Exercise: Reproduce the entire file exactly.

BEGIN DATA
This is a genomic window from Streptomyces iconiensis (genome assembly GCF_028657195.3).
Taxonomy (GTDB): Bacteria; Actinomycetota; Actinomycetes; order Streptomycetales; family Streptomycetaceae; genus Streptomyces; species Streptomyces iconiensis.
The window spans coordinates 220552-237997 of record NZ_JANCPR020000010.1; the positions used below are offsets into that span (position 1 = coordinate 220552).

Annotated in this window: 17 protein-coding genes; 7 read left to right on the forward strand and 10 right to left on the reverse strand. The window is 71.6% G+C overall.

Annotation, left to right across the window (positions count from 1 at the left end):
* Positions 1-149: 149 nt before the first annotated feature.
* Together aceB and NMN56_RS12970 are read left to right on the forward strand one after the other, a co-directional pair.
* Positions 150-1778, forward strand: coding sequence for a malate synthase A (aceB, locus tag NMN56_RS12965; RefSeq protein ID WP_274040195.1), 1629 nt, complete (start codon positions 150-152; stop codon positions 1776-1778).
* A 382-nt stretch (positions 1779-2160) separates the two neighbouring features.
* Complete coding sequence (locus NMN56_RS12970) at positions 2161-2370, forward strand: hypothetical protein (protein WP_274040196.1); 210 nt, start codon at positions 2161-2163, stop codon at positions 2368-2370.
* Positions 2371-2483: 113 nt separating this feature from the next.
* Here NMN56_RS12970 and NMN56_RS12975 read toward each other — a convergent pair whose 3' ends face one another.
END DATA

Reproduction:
This is a genomic window from Streptomyces iconiensis (genome assembly GCF_028657195.3).
Taxonomy (GTDB): Bacteria; Actinomycetota; Actinomycetes; order Streptomycetales; family Streptomycetaceae; genus Streptomyces; species Streptomyces iconiensis.
The window spans coordinates 220552-237997 of record NZ_JANCPR020000010.1; the positions used below are offsets into that span (position 1 = coordinate 220552).

Annotated in this window: 17 protein-coding genes; 7 read left to right on the forward strand and 10 right to left on the reverse strand. The window is 71.6% G+C overall.

Annotation, left to right across the window (positions count from 1 at the left end):
* Positions 1-149: 149 nt before the first annotated feature.
* Together aceB and NMN56_RS12970 are read left to right on the forward strand one after the other, a co-directional pair.
* Positions 150-1778, forward strand: coding sequence for a malate synthase A (aceB, locus tag NMN56_RS12965; RefSeq protein ID WP_274040195.1), 1629 nt, complete (start codon positions 150-152; stop codon positions 1776-1778).
* A 382-nt stretch (positions 1779-2160) separates the two neighbouring features.
* Complete coding sequence (locus NMN56_RS12970) at positions 2161-2370, forward strand: hypothetical protein (protein WP_274040196.1); 210 nt, start codon at positions 2161-2163, stop codon at positions 2368-2370.
* Positions 2371-2483: 113 nt separating this feature from the next.
* Here NMN56_RS12970 and NMN56_RS12975 read toward each other — a convergent pair whose 3' ends face one another.